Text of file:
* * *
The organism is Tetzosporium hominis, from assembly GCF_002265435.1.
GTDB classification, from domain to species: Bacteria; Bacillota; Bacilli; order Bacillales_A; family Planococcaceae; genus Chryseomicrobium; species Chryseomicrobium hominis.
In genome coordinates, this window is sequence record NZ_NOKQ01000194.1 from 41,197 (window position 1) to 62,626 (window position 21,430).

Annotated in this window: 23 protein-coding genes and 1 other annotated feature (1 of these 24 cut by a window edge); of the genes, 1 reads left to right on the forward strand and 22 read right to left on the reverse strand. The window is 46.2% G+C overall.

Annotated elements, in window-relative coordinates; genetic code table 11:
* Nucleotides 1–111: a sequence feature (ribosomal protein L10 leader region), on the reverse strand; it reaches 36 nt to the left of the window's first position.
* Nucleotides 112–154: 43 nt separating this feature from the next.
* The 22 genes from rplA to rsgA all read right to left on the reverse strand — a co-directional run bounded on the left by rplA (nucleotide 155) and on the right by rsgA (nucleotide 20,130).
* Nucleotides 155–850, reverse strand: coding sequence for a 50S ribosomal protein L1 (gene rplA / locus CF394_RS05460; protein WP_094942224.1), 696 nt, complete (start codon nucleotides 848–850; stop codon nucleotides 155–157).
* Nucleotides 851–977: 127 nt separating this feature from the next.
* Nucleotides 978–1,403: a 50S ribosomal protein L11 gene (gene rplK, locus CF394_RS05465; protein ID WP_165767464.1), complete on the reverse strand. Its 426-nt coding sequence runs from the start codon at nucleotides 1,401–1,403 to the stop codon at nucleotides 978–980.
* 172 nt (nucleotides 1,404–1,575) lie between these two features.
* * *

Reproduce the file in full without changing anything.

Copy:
The organism is Tetzosporium hominis, from assembly GCF_002265435.1.
GTDB classification, from domain to species: Bacteria; Bacillota; Bacilli; order Bacillales_A; family Planococcaceae; genus Chryseomicrobium; species Chryseomicrobium hominis.
In genome coordinates, this window is sequence record NZ_NOKQ01000194.1 from 41,197 (window position 1) to 62,626 (window position 21,430).

Annotated in this window: 23 protein-coding genes and 1 other annotated feature (1 of these 24 cut by a window edge); of the genes, 1 reads left to right on the forward strand and 22 read right to left on the reverse strand. The window is 46.2% G+C overall.

Annotated elements, in window-relative coordinates; genetic code table 11:
* Nucleotides 1–111: a sequence feature (ribosomal protein L10 leader region), on the reverse strand; it reaches 36 nt to the left of the window's first position.
* Nucleotides 112–154: 43 nt separating this feature from the next.
* The 22 genes from rplA to rsgA all read right to left on the reverse strand — a co-directional run bounded on the left by rplA (nucleotide 155) and on the right by rsgA (nucleotide 20,130).
* Nucleotides 155–850, reverse strand: coding sequence for a 50S ribosomal protein L1 (gene rplA / locus CF394_RS05460; protein WP_094942224.1), 696 nt, complete (start codon nucleotides 848–850; stop codon nucleotides 155–157).
* Nucleotides 851–977: 127 nt separating this feature from the next.
* Nucleotides 978–1,403: a 50S ribosomal protein L11 gene (gene rplK, locus CF394_RS05465; protein ID WP_165767464.1), complete on the reverse strand. Its 426-nt coding sequence runs from the start codon at nucleotides 1,401–1,403 to the stop codon at nucleotides 978–980.
* 172 nt (nucleotides 1,404–1,575) lie between these two features.